Photo by USAF.

The wildfires raging through Colorado and the West are unbelievable. As of yesterday there were 242 fires burning, according to the National Interagency Fire Center. Almost 350 homes have been destroyed in Colorado Springs, where 36,000 people have been evacuated from their homes. President Obama is visiting today to assess the devastation for himself.

Obviously the priority is containing the fires and protecting people. But inevitably the question is going to come up: Did climate change “cause” the fires? Regular readers know that this question drives me a little nuts. Pardon the long post, but I want to try to tackle this causation question once and for all.

What caused the Colorado Springs fire? Well, it was probably a careless toss of a cigarette butt, or someone burning leaves in their backyard, or a campfire that wasn’t properly doused. [UPDATE: Turns out it was lightning.] That spark, wherever it came from, is what triggered the cascading series of events we call “a fire.” It was what philosophers call the proximate cause, the most immediate, the closest.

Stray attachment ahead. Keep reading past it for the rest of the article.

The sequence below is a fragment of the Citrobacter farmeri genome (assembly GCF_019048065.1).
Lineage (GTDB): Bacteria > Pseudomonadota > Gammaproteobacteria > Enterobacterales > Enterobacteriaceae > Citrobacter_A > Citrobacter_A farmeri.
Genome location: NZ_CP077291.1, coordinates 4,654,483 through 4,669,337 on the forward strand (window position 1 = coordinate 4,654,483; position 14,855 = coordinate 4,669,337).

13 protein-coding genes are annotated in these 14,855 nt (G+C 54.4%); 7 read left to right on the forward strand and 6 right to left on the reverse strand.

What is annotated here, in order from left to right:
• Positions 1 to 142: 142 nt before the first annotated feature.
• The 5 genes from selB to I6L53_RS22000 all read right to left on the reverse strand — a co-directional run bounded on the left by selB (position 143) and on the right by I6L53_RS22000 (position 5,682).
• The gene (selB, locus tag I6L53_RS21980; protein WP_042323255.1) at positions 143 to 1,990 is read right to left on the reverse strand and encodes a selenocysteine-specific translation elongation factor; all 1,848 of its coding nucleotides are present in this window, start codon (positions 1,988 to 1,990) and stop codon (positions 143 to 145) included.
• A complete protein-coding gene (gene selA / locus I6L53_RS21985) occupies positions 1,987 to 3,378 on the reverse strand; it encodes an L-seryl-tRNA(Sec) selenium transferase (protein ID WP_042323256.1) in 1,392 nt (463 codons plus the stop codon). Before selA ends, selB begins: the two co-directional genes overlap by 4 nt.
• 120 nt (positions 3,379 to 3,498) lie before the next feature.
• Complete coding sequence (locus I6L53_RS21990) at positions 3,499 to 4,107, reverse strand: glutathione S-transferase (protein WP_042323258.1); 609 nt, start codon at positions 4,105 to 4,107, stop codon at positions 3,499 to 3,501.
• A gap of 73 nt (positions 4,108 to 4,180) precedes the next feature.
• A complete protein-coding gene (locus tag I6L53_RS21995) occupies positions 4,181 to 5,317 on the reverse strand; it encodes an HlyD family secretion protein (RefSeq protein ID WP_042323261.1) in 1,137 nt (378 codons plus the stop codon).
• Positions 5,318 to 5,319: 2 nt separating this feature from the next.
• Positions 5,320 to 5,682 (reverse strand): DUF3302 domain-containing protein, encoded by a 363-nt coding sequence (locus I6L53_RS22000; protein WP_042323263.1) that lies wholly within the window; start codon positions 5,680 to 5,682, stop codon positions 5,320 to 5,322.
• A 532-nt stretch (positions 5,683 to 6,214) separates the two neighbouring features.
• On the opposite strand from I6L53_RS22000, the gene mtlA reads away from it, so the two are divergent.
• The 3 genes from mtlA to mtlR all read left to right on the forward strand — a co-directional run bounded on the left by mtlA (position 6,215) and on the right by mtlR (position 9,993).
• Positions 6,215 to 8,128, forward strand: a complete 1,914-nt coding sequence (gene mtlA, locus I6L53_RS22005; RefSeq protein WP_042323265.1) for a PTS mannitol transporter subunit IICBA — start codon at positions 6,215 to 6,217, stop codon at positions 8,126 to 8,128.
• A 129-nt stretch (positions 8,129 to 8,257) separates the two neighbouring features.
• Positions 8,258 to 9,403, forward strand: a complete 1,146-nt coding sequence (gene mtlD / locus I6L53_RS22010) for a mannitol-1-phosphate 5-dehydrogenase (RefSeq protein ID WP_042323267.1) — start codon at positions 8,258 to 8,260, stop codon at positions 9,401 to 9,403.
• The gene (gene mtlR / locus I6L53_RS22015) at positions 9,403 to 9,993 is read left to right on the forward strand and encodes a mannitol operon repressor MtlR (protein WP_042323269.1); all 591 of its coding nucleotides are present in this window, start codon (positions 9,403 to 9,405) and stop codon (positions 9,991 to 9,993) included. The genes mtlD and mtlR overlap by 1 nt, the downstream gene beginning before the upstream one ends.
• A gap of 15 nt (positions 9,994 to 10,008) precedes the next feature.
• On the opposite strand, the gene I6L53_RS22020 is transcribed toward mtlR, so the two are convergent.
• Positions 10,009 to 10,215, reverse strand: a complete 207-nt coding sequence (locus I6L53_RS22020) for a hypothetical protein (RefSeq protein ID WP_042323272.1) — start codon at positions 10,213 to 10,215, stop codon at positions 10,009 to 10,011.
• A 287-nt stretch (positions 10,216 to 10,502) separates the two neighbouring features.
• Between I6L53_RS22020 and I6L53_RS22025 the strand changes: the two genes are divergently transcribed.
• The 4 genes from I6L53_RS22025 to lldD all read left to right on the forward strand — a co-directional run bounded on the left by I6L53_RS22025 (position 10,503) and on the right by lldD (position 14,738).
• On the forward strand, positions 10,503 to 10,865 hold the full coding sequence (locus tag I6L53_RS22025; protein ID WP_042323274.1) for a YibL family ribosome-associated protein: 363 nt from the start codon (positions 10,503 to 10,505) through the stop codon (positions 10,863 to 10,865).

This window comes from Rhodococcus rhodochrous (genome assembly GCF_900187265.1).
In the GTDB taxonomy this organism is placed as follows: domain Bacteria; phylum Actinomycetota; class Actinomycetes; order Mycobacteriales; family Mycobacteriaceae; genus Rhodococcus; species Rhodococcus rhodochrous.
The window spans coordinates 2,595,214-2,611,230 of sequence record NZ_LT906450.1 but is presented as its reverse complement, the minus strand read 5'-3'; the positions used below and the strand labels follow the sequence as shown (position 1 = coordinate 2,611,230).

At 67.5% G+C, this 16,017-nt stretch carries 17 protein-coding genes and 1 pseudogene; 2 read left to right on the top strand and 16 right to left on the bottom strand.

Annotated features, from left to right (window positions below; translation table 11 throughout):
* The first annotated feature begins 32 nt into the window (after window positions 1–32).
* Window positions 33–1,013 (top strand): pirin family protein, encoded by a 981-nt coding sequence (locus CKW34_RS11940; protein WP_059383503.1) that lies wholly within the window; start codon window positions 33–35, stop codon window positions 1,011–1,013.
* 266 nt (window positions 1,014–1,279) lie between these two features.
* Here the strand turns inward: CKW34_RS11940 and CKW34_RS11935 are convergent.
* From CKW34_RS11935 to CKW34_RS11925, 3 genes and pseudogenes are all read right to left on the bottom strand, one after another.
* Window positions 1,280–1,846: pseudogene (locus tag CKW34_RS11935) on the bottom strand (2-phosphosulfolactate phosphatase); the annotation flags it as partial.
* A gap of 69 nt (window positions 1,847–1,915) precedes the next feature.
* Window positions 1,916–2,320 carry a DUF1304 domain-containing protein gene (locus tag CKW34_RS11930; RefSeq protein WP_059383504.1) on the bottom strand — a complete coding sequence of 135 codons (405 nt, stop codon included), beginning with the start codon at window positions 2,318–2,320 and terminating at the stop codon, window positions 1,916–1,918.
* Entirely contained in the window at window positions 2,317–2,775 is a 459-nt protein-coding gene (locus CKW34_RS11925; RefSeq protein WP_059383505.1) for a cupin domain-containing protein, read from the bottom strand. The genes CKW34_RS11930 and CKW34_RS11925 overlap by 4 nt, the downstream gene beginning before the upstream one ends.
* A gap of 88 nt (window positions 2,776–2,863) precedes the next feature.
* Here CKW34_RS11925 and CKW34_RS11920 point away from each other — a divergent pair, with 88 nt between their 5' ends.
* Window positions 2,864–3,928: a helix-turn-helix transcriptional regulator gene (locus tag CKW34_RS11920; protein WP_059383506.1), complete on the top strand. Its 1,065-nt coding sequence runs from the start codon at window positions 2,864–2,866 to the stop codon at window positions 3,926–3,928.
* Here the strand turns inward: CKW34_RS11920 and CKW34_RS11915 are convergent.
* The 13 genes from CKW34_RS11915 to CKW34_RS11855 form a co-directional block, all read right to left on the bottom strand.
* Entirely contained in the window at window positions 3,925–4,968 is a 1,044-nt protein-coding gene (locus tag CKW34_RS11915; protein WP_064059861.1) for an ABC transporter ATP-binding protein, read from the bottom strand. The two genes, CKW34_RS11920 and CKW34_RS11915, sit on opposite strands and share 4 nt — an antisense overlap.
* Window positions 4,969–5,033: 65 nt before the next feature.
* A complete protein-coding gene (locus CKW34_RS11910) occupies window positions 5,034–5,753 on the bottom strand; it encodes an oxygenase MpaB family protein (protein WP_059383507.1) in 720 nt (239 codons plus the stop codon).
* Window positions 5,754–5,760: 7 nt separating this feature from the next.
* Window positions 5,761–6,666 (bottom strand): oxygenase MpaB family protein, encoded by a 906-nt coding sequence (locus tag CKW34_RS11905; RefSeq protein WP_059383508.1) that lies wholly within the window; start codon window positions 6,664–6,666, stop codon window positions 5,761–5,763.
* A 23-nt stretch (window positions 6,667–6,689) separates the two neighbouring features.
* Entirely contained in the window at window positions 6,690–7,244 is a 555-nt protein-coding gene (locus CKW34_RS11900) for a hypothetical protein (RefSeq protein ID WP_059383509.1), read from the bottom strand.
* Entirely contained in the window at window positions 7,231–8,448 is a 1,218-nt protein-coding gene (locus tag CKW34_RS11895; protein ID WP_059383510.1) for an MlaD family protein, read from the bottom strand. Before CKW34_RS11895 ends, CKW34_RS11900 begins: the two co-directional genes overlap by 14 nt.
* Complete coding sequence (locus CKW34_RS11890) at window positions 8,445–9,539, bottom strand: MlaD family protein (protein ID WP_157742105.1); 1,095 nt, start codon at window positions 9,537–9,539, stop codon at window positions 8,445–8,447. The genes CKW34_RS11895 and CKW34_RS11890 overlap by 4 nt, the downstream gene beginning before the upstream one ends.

All the other factors being discussed — the intense drought covering the state, the dead trees left behind by bark beetles, the high winds — are distal causes. Distal causes are less tightly connected to their effects. The dead trees didn’t make any particular fire inevitable; there can be no fire without a spark. What they did is make it more likely that a fire would occur. Distal causes are like that: probabilistic. Nonetheless, our intuitions tell us that distal causes are in many ways more satisfactory explanations. They tell us something about the meaning of events, not just the mechanisms, which is why they’re also called “ultimate” causes. It’s meaning we usually want.